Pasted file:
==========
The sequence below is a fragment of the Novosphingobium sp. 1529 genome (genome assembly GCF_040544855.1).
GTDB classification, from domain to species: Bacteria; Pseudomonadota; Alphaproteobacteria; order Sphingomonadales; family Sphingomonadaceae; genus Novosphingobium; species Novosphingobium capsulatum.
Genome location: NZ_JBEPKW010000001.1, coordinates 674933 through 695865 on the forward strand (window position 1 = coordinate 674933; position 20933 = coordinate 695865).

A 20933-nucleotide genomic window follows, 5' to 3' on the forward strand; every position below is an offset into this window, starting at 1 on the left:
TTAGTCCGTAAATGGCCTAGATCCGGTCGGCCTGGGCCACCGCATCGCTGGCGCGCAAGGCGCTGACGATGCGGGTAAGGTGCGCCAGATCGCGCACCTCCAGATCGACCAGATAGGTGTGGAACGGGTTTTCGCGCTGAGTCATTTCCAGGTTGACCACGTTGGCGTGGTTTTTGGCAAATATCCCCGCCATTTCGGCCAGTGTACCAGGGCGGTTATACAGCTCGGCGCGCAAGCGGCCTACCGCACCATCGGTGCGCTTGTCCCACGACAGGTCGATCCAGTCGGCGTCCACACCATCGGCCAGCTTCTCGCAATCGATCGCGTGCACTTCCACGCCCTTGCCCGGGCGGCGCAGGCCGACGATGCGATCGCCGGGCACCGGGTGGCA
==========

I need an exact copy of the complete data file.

The sequence below is a fragment of the Novosphingobium sp. 1529 genome (genome assembly GCF_040544855.1).
GTDB classification, from domain to species: Bacteria; Pseudomonadota; Alphaproteobacteria; order Sphingomonadales; family Sphingomonadaceae; genus Novosphingobium; species Novosphingobium capsulatum.
Genome location: NZ_JBEPKW010000001.1, coordinates 674933 through 695865 on the forward strand (window position 1 = coordinate 674933; position 20933 = coordinate 695865).

A 20933-nucleotide genomic window follows, 5' to 3' on the forward strand; every position below is an offset into this window, starting at 1 on the left:
TTAGTCCGTAAATGGCCTAGATCCGGTCGGCCTGGGCCACCGCATCGCTGGCGCGCAAGGCGCTGACGATGCGGGTAAGGTGCGCCAGATCGCGCACCTCCAGATCGACCAGATAGGTGTGGAACGGGTTTTCGCGCTGAGTCATTTCCAGGTTGACCACGTTGGCGTGGTTTTTGGCAAATATCCCCGCCATTTCGGCCAGTGTACCAGGGCGGTTATACAGCTCGGCGCGCAAGCGGCCTACCGCACCATCGGTGCGCTTGTCCCACGACAGGTCGATCCAGTCGGCGTCCACACCATCGGCCAGCTTCTCGCAATCGATCGCGTGCACTTCCACGCCCTTGCCCGGGCGGCGCAGGCCGACGATGCGATCGCCGGGCACCGGGTGGCA